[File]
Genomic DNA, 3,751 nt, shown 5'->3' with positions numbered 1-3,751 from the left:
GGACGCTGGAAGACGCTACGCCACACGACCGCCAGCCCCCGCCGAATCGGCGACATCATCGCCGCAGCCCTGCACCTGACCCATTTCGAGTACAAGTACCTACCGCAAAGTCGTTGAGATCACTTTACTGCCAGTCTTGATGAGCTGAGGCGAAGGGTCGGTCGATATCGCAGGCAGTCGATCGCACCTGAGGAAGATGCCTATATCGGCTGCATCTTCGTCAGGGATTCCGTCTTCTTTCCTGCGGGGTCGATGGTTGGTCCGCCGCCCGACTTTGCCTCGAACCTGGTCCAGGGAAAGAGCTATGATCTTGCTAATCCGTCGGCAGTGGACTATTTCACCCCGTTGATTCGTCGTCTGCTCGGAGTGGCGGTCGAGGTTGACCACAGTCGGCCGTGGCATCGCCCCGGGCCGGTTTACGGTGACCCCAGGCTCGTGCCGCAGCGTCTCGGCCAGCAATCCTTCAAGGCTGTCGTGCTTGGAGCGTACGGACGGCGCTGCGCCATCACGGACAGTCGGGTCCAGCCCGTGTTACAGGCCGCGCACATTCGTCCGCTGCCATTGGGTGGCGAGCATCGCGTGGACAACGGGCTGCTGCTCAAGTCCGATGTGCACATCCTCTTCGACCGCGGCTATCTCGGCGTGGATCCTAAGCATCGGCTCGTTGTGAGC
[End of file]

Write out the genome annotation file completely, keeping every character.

Genomic DNA, 3,751 nt, shown 5'->3' with positions numbered 1-3,751 from the left:
GGACGCTGGAAGACGCTACGCCACACGACCGCCAGCCCCCGCCGAATCGGCGACATCATCGCCGCAGCCCTGCACCTGACCCATTTCGAGTACAAGTACCTACCGCAAAGTCGTTGAGATCACTTTACTGCCAGTCTTGATGAGCTGAGGCGAAGGGTCGGTCGATATCGCAGGCAGTCGATCGCACCTGAGGAAGATGCCTATATCGGCTGCATCTTCGTCAGGGATTCCGTCTTCTTTCCTGCGGGGTCGATGGTTGGTCCGCCGCCCGACTTTGCCTCGAACCTGGTCCAGGGAAAGAGCTATGATCTTGCTAATCCGTCGGCAGTGGACTATTTCACCCCGTTGATTCGTCGTCTGCTCGGAGTGGCGGTCGAGGTTGACCACAGTCGGCCGTGGCATCGCCCCGGGCCGGTTTACGGTGACCCCAGGCTCGTGCCGCAGCGTCTCGGCCAGCAATCCTTCAAGGCTGTCGTGCTTGGAGCGTACGGACGGCGCTGCGCCATCACGGACAGTCGGGTCCAGCCCGTGTTACAGGCCGCGCACATTCGTCCGCTGCCATTGGGTGGCGAGCATCGCGTGGACAACGGGCTGCTGCTCAAGTCCGATGTGCACATCCTCTTCGACCGCGGCTATCTCGGCGTGGATCCTAAGCATCGGCTCGTTGTGAGC